"As the General Manager of the transit agency for the greenest city in the United States, we have made significant investments in our transit system to reduce carbon emissions.

"Buses contribute heavily to carbon emissions, and we have taken steps to reduce the number of buses. Now, this has the minor setback of promoting single-occupant motor vehicle transport but we are confident that more and more folks will shift to carpooling or other modes of transport, or will move out of the Portland area as transport becomes increasingly difficult.

"We have built an extensive light rail and streetcar system, powered not by our world renowned hydroelectric system but by a coal fired power plant located 200 miles away in sparsely populated Eastern Oregon. This allows the carbon emissions from the transit mode that we do favor to be sent hundreds of miles away - thus reducing direct emissions in the Portland metro area and allowing us to have pristine clean air.

"We decided against widening a major Washington County freeway and spent $166 million on a commuter rail line. Now, it's only functional for seven hours a day, five days a week, and the ridership isn't where we'd like it, but we're confident as soon as the economy picks up we're going to see massive residential and commercial growth in our suburbs Tualatin and Wilsonville. Now we don't have many buses in Tualatin but we will rely heavily on carpools and work shuttles; and Wilsonville actually started their own bus system because TriMet couldn't deliver and many folks will use their buses or the nearly 500 parking spaces there.

"Finally, we are taking great strides to allow our transit supervisors to ride in heavy SUVs which are hybrid vehicles. We have a bunch of Ford Escape Hybrids and even a couple Toyota Prius Hybrids that I and my top managers will drive to appointments. Now I know we could just ride the bus out front of my office but when I have my own car, it's much faster and convenient. And our Supervisors need the extra space that an SUV affords; even though they are not permitted to give stranded riders assistance so they never carry passengers.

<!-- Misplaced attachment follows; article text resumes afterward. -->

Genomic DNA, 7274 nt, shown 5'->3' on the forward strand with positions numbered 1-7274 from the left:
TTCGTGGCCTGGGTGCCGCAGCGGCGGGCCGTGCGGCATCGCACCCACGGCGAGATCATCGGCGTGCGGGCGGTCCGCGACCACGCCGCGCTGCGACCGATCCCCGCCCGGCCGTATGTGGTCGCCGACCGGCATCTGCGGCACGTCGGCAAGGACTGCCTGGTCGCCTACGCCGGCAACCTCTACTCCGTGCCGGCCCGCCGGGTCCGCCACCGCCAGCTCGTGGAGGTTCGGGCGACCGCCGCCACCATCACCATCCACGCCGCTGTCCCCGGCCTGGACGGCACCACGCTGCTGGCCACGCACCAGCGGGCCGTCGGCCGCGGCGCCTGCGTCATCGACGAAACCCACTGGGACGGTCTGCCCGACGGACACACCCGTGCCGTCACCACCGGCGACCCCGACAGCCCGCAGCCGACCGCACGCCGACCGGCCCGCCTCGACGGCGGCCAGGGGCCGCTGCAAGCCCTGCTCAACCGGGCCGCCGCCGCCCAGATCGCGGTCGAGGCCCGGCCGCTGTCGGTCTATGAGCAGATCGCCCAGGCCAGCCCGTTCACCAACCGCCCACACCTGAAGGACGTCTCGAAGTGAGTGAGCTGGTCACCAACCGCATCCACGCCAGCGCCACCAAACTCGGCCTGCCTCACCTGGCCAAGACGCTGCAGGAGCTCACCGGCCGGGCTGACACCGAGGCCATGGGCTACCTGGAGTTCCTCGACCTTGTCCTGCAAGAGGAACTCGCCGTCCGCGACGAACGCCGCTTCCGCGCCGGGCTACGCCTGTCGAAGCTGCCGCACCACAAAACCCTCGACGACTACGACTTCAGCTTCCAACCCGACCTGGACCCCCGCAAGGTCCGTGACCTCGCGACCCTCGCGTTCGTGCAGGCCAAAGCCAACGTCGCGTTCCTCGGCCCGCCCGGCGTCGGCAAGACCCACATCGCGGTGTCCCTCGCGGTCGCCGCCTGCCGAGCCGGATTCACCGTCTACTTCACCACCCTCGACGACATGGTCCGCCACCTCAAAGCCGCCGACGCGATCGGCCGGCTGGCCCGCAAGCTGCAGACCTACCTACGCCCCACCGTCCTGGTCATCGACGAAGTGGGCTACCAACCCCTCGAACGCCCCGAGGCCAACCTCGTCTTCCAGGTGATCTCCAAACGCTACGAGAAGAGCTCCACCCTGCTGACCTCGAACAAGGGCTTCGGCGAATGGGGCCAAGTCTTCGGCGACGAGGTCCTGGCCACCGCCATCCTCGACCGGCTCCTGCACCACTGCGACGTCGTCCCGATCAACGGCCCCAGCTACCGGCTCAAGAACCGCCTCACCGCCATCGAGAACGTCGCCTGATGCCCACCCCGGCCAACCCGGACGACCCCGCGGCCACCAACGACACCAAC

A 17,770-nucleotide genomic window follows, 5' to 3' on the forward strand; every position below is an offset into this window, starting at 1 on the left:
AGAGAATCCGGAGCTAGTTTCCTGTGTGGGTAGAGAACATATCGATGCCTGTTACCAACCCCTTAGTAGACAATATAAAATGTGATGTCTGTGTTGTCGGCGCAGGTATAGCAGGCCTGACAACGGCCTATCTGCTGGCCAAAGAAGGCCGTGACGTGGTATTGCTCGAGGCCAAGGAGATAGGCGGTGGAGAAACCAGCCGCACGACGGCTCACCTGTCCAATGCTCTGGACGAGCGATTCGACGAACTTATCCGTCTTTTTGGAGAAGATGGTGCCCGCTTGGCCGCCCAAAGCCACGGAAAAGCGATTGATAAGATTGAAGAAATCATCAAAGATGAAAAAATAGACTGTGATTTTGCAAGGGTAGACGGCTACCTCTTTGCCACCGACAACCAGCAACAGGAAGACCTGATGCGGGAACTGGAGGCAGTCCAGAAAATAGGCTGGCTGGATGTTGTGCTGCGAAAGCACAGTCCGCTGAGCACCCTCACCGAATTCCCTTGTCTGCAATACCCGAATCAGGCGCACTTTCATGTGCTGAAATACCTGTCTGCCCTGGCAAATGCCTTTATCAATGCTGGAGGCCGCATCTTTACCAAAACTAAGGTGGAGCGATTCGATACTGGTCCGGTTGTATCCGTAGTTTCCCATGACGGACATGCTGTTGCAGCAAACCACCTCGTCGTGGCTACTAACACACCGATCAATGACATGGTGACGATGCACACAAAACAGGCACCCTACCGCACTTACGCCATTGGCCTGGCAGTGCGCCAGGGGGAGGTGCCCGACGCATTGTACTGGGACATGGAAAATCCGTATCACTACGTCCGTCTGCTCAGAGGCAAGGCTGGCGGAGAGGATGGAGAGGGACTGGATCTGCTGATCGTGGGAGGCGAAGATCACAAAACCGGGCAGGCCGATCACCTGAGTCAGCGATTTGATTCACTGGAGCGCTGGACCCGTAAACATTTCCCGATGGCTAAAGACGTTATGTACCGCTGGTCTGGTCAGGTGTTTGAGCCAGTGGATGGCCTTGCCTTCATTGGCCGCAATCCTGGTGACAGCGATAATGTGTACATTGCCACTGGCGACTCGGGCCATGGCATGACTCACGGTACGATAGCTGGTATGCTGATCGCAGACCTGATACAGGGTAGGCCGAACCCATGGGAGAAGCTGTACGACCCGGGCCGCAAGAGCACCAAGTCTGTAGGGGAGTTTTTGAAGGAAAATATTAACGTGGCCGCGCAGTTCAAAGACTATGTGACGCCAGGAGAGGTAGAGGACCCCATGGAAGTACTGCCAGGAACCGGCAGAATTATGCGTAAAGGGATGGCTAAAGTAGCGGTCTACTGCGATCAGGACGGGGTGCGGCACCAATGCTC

"In conclusion, I think TriMet is really headed towards a sustainable future with our investments in rail and hybrid automobiles."

The wrong Hansen is in Copenhagen. It should be James Hansen, but he has elected not to go, for reasons worth exploring.

There is also another Denmark. This one is in OR, on the southwest coast, below Bandon on 101. There is hardly anything noticeably rotten in this Denmark. You can visit with very little CO2 emission by going here:

Scroll down to the Public Media Resources on the right side of the home page. When you arrive at the page to which you will be transported, click on the individual program titles to listen or to read the scripts.

And the ironic joke of Copenhagen is already playing itself out:

And if you do a bit of reading around and critical thinking today, you'll see why rich nations did it. Hint: corporate influence.

"you'll see why rich nations did it."

Why do rich nations have to do anything? If they had a better-constructed case for global warming than Al Gore's pic-tionary or some UN guy insisting we have to do something now (a la Bush going to Iraq), then it might fly.

I am NOT denying the potential of global climate change, I am only saying we need a bit better prosecution than "Trust us and do as we say."

Good point Steve. Global Warming is just like the Iraq War-TRUST ME!

Steve, you've made the same comment before. You know better--you must, given your obvious interest in the topic. You know there's far more going on than some faceless organization saying "trust me". If you want to be skeptical, fine, but pretending that your skepticism is due to there being no serious body of evidence of problems other than somebody saying "trust me" is seriously disingenuine.

Friedman on following the Cheney formula for risk management on climate: